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M. Kulcsar** * Technical University of Cluj Napoca ** Babe Bolyai University

The chemical methods used for the deposition of oxide thin films represent a valid alternative to the physical deposition methods due to their versatility, relative simplicity, high deposition rate which makes them scalable. Among them, the gel processing route for oxide ceramics involve either the gelation of a sol by the removal of water, or the cross-linking of polymers by the partial hydrolysis of alkoxides in an alcoholic solvent. For both routes the final conversion to oxides is accomplished by heat-treating the dried gel, resulting in either polycrystalline or oriented (epitaxial) thin films. This last method has been investigated for the deposition of Gd2O3 buffer layers. The Gd-methoxyethoxide solution in 2-mehtoxyethanol has been prepared by refluxing the Gdisopropoxide with 2-methoxyethanol under argon, using moisture sensitive Schlenk type equipment. The coating solution was obtained by the partial hydrolysis of the Gd precursor solution. The characterization of the dried coating solution was performed by DTA-TG, X ray diffraction, FT-IR, NMR. This study represents the first stage in the fabrication process of Gd2O3 thin films deposited on various substrates, such as (001) SrTiO3, Ni and Ni based alloys (Ni- V, Ni-W) biaxially textured tapes, which are used as buffer layers for the YBa2Cu3O7- coated conductors. Keywords: oxide thin films, chemical methods, Gd2O3 buffer layer, epitaxy, alkoxides 1. Introduction High quality oxide thin films, epitaxial or polycrystalline, depending on the application, can be obtained both by physical and chemical methods. The physical methods, being vacuum techniques, require sophisticated and costfull deposition equipment. On the other hand, the chemical methods for the deposition of oxide thin films are accessible, versatile, easy to control and low cost. Furthermore, they ensure an atomic level homogeneity to the precursor, especially when a complex compound has to be obtained, high deposition rates with the possibility of scaling up. To epitaxially grow YBa2Cu3O7- (YBCO) superconducting thin films on biaxially textured metallic substrates such as Ni, or Ni based alloys (Ni-V, Ni-W), an intermediate epitaxial buffer layer is required. The role of the buffer layer is to decrease the difference between the lattice parameters of the substrate and the superconducting thin film, as well as between the thermal expansion coefficients. When Ni or Ni-based alloys are used as substrates, the role of the buffer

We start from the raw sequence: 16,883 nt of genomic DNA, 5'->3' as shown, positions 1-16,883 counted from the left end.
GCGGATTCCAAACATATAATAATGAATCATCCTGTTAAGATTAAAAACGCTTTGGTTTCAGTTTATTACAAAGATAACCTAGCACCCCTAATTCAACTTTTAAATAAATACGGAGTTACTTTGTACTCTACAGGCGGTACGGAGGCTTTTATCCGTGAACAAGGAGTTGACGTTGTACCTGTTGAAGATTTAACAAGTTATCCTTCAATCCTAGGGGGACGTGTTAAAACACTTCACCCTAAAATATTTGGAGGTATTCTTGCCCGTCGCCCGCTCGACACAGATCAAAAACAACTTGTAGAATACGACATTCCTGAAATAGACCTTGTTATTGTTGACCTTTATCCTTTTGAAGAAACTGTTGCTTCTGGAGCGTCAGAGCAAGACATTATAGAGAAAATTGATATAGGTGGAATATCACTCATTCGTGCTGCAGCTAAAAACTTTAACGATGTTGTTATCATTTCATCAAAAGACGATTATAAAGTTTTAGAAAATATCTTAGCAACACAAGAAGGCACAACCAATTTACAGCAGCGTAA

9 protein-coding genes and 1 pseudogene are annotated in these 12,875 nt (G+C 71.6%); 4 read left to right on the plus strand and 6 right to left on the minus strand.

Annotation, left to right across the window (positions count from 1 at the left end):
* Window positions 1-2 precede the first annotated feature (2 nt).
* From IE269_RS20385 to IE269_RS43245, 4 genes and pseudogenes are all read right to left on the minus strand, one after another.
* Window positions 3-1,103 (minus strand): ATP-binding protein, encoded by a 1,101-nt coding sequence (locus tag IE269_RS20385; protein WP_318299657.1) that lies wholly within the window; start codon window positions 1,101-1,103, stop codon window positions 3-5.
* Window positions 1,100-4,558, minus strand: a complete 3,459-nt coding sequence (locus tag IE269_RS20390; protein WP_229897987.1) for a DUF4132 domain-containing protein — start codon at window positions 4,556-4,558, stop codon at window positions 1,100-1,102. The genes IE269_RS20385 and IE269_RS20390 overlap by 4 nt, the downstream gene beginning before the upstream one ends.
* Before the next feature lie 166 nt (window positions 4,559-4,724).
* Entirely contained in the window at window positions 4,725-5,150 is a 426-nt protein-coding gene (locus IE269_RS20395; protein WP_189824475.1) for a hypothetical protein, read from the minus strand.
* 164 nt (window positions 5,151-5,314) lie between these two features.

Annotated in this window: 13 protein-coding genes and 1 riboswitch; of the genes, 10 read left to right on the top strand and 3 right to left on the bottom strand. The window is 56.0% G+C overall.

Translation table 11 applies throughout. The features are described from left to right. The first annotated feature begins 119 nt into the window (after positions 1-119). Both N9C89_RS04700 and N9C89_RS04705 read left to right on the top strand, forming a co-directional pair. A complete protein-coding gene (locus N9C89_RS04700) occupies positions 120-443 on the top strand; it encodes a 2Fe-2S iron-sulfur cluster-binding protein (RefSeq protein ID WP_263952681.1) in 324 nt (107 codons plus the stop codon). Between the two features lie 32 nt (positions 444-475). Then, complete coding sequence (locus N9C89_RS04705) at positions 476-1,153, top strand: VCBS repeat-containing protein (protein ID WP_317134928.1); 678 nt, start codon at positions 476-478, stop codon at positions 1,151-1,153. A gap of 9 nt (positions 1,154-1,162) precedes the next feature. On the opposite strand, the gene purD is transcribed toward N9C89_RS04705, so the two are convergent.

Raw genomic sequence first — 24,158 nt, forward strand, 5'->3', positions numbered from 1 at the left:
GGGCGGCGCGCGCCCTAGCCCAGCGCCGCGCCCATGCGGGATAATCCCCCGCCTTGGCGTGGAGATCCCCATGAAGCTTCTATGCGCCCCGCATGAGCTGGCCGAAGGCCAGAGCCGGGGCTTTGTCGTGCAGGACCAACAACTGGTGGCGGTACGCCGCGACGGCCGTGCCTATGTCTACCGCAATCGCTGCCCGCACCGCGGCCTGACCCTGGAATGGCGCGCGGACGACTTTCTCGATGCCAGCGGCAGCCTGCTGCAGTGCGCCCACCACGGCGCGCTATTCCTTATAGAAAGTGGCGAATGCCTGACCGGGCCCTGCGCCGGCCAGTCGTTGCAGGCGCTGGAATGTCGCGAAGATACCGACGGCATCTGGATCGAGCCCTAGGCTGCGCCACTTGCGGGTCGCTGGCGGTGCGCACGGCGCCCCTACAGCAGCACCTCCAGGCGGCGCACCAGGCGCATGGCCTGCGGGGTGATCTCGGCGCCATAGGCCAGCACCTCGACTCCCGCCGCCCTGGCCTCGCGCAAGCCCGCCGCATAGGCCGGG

layer is to hinder the diffusion of Ni into the YBCO film, with negative consequences on the transport properties of the YBCO film. This paper presents our results regarding the epitaxial deposition of Gd2O3 thin films by chemical methods. The study on Gd2O3 thin films is motivated by the fact that they act as buffer layers for YBCO deposition on biaxially textured metallic tapes (Ni and Ni based alloys). The coating solution for the deposition of Gd2O3 thin films is obtained by the solgel process. The sol-gel process represents an adequate chemical route for the deposition of thinfilms. The gel processing route involve either the gelation of a sol by removal of water or the cross-linking of polymers by the partial hydrolysis of alkoxides in an alcoholic solvent. The special interest for the metal alkoxides is due to their homogeneous behavior at molecular level and their high chemical reactivity [3]. These two proprieties represent the most important aspects responsible for the use of metal alkoxides precursors for ceramic oxide materials [4]. To obtain the Gd2O3 buffer layer, the as obtained solution is spinned on various substrates: single crystalline (STO) SrTiO3 (100), Ni and Ni based alloys (Ni V, Ni - W) and afterwards heat-treated. 2. Experimental A. Preparation of the coating solution All solution manipulations were carried out under argon atmosphere using standard Schlenk techniques [1]. A gadolinium methoxyethoxide (Gd(OMeEt)3) solution in 2-methoxyethanol (MeEtOH) was prepared by charging a flask with gadolinium isopropoxide (Gd(iOPr)3) and 2methoxyethanol. The flask was refluxed for 1h and the solvent mixture (2-propanol and 2methoxyethanol) was removed by distillation. The content was rediluted with additional 2methoxyethanol, and the distillation/redilution cycle was repeated twice more to completely exchange the isopropoxide ligand for the methoxyethoxide ligand, according to reaction (1): Gd(iOPr)3 + 3MeEtOH Gd(OMeEt)3 + 3 iPrOH Where: Gd(iOPr)3 = Gd[OCH(CH3)2] 3 Gd(OMeEt)3 = Gd[CH3OCH2CH2O] 3 (1) ) MeEtOH = HOCH2CH2OCH3 iPrOH = (CH3)2CHOH